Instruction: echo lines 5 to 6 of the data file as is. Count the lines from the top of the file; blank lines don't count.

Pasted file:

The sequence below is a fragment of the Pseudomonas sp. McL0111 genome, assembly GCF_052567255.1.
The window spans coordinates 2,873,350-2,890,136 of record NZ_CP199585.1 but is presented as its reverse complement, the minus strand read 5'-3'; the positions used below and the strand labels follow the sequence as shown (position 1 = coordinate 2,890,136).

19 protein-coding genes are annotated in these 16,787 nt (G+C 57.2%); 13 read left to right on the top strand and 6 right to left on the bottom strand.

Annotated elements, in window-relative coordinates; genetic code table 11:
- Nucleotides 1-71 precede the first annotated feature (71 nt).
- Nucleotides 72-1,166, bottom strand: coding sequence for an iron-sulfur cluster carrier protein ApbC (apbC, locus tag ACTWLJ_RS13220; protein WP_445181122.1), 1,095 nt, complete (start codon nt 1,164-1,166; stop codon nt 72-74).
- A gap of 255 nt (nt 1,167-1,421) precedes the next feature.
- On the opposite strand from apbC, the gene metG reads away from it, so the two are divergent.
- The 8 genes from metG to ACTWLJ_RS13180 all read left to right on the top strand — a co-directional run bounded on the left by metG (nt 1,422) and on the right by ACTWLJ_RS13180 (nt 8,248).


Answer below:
- Nucleotides 1-71 precede the first annotated feature (71 nt).
- Nucleotides 72-1,166, bottom strand: coding sequence for an iron-sulfur cluster carrier protein ApbC (apbC, locus tag ACTWLJ_RS13220; protein WP_445181122.1), 1,095 nt, complete (start codon nt 1,164-1,166; stop codon nt 72-74).